OBJECTIVES: Cytoreductive surgery is a cornerstone of therapy in metastatic ovarian cancer. While conventional white light (WL) inspection detects many obvious tumor foci, careful histologic comparison has shown considerable miss rates for smaller foci. The goal of this study was to compare tumor detection using WL versus near infrared (NIR) imaging with a protease activatable probe, as well as to evaluate the ability to quantify NIR fluorescence using a novel quantitative optical imaging system.

        METHODS: A murine model for peritoneal carcinomatosis was generated and metastatic foci were imaged using WL and NIR imaging following the i.v. administration of the protease activatable probe ProSense750. The presence of tumor was confirmed by histology. Additionally, the ability to account for variations in fluorescence signal intensity due to changes in distance between the catheter and target lesion during laparoscopic procedures was evaluated.

        RESULTS: NIR imaging with a ProSense750 significantly improved upon the target-to-background ratios (TBRs) of tumor foci in comparison to WL imaging (minimum improvement was approximately 3.5 fold). Based on 52 histologically validated samples, the sensitivity for WL imaging was 69%, while the sensitivity for NIR imaging was 100%. The effects of intraoperative distance changes upon fluorescence intensity were corrected in realtime, resulting in a decrease from 89% to 5% in signal variance during fluorescence laparoscopy.

        CONCLUSIONS: With its molecular specificity, low background autofluorescence, high TBRs, and quantitative signal, optical imaging with NIR protease activatable probes greatly improves upon the intraoperative detection of ovarian cancer metastases.
      13. URL :
        http://www.ncbi.nlm.nih.gov/pubmed/19135233?ordinalpos=1&itool=EntrezSystem2.PEntrez.Pubmed.Pubmed_ResultsPanel.Pubmed_DefaultReportPanel.Pubmed_RVDocSum
      14. Call Number :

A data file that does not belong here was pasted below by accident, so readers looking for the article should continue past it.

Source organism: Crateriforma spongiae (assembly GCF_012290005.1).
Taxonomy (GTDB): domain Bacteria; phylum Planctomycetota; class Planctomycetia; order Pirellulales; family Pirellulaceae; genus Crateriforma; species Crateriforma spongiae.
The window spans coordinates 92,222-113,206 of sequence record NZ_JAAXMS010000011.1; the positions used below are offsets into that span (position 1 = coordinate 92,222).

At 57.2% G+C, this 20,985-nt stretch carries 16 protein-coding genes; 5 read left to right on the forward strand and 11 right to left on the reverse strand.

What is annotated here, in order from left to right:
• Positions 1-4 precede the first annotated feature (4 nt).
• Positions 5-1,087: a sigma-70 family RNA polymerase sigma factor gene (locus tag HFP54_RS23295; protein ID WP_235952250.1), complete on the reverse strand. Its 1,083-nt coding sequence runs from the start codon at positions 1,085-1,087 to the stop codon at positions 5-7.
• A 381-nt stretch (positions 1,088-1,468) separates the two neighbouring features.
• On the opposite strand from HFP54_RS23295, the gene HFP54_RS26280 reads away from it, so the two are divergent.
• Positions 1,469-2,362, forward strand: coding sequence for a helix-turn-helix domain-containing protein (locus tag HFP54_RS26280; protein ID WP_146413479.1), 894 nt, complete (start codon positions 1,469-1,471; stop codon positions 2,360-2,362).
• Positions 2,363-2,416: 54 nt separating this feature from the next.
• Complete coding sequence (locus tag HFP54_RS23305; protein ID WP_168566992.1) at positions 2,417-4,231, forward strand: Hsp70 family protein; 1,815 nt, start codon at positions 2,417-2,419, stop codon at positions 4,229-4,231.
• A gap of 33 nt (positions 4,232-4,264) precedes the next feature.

PKI @ sarah.piper @
      15. Serial :
        4497
      1. Author :
        Matsumoto, K.; Azami, T.; Otsu, A.; Takase, H.; Ishitobi, H.; Tanaka, J.; Miwa, Y.; Takahashi, S.; Ema, M.
      2. Title :
      3. Type :
        Journal Article
      4. Year :
        2012
      5. Publication :
        Genesis
      6. Products :
      7. Volume :
        50
      8. Issue :
        N/A
      9. Page Numbers :
        N/A
      10. Research Area :
        N/A
      11. Keywords :
        AngioSense, Animals; Blood Vessels/embryology/*physiology; Chromosomes, Artificial, Bacterial; Embryo, Mammalian; Endothelial Cells/cytology/metabolism; Endothelium, Vascular/cytology/embryology/metabolism; Female; Founder Effect; Gene Expression Regulation, Developmental; Genes, Reporter; Mice; *Mice, Transgenic; Microscopy, Fluorescence; Morphogenesis/physiology; *Neovascularization, Pathologic; *Neovascularization, Physiologic; Retina/embryology/*physiology; Vascular Endothelial Growth Factor A/genetics/metabolism; Vascular Endothelial Growth Factor Receptor-1/genetics/*metabolism; Vascular Endothelial Growth Factor Receptor-2/genetics/metabolism
      12. Abstract :
        Blood vessel development and network patterning are controlled by several signaling molecules, including VEGF, FGF, TGF-ss, and Ang-1,2. Among these, the role of VEGF-A signaling in vessel morphogenesis is best understood. The biological activity of VEGF-A depends on its reaction with specific receptors Flt1 and Flk1. Roles of VEGF-A signaling in endothelial cell proliferation, migration, survival, vascular permeability, and induction of tip cell filopodia have been reported. In this study, we have generated Flt1-tdsRed BAC transgenic (Tg) mice to monitor Flt1 gene expression during vascular development. We show that tdsRed fluorescence is observed within blood vessels of adult mice and embryos, indicative of retinal angiogenesis and tumor angiogenesis. Flt1 expression recapitulated by Flt1-tdsRed BAC Tg mice overlapped well with Flk1, while Flt1 was expressed more abundantly in endothelial cells of large blood vessels such as dorsal aorta and presumptive stalk cells in retina, providing a unique model to study blood vessel development.
      13. URL :
        http://www.ncbi.nlm.nih.gov/pubmed/22489010
      14. Call Number :
        PKI @ kd.modi @ 10
      15. Serial :
        10437